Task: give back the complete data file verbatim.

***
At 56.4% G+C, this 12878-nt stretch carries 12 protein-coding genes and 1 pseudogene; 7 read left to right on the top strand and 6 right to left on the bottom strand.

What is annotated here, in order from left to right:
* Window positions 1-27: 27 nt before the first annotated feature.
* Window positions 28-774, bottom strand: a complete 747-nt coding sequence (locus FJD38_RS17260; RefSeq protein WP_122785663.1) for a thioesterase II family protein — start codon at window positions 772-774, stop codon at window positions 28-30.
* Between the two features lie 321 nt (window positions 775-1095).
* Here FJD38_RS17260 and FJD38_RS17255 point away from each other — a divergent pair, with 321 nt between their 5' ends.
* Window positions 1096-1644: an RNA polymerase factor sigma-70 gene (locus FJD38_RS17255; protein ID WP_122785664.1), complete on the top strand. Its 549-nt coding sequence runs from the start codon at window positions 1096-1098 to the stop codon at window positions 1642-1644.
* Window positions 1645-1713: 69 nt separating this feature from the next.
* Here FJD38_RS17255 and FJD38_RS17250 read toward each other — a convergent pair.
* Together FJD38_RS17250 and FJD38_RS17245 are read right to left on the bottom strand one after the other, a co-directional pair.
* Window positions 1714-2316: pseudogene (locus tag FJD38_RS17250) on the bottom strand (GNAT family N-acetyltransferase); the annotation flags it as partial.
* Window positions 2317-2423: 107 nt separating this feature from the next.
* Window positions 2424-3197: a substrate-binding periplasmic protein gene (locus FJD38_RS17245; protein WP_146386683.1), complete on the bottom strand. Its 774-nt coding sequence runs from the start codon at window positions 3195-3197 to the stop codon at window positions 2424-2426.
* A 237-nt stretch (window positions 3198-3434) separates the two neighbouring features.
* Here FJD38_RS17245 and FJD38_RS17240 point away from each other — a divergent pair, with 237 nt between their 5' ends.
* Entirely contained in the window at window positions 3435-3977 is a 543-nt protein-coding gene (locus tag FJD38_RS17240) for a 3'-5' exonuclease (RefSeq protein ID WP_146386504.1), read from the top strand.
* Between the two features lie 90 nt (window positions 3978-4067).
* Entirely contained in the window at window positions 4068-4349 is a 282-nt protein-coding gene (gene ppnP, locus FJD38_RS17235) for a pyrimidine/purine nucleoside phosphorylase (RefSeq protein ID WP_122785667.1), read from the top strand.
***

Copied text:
At 56.4% G+C, this 12878-nt stretch carries 12 protein-coding genes and 1 pseudogene; 7 read left to right on the top strand and 6 right to left on the bottom strand.

What is annotated here, in order from left to right:
* Window positions 1-27: 27 nt before the first annotated feature.
* Window positions 28-774, bottom strand: a complete 747-nt coding sequence (locus FJD38_RS17260; RefSeq protein WP_122785663.1) for a thioesterase II family protein — start codon at window positions 772-774, stop codon at window positions 28-30.
* Between the two features lie 321 nt (window positions 775-1095).
* Here FJD38_RS17260 and FJD38_RS17255 point away from each other — a divergent pair, with 321 nt between their 5' ends.
* Window positions 1096-1644: an RNA polymerase factor sigma-70 gene (locus FJD38_RS17255; protein ID WP_122785664.1), complete on the top strand. Its 549-nt coding sequence runs from the start codon at window positions 1096-1098 to the stop codon at window positions 1642-1644.
* Window positions 1645-1713: 69 nt separating this feature from the next.
* Here FJD38_RS17255 and FJD38_RS17250 read toward each other — a convergent pair.
* Together FJD38_RS17250 and FJD38_RS17245 are read right to left on the bottom strand one after the other, a co-directional pair.
* Window positions 1714-2316: pseudogene (locus tag FJD38_RS17250) on the bottom strand (GNAT family N-acetyltransferase); the annotation flags it as partial.
* Window positions 2317-2423: 107 nt separating this feature from the next.
* Window positions 2424-3197: a substrate-binding periplasmic protein gene (locus FJD38_RS17245; protein WP_146386683.1), complete on the bottom strand. Its 774-nt coding sequence runs from the start codon at window positions 3195-3197 to the stop codon at window positions 2424-2426.
* A 237-nt stretch (window positions 3198-3434) separates the two neighbouring features.
* Here FJD38_RS17245 and FJD38_RS17240 point away from each other — a divergent pair, with 237 nt between their 5' ends.
* Entirely contained in the window at window positions 3435-3977 is a 543-nt protein-coding gene (locus tag FJD38_RS17240) for a 3'-5' exonuclease (RefSeq protein ID WP_146386504.1), read from the top strand.
* Between the two features lie 90 nt (window positions 3978-4067).
* Entirely contained in the window at window positions 4068-4349 is a 282-nt protein-coding gene (gene ppnP, locus FJD38_RS17235) for a pyrimidine/purine nucleoside phosphorylase (RefSeq protein ID WP_122785667.1), read from the top strand.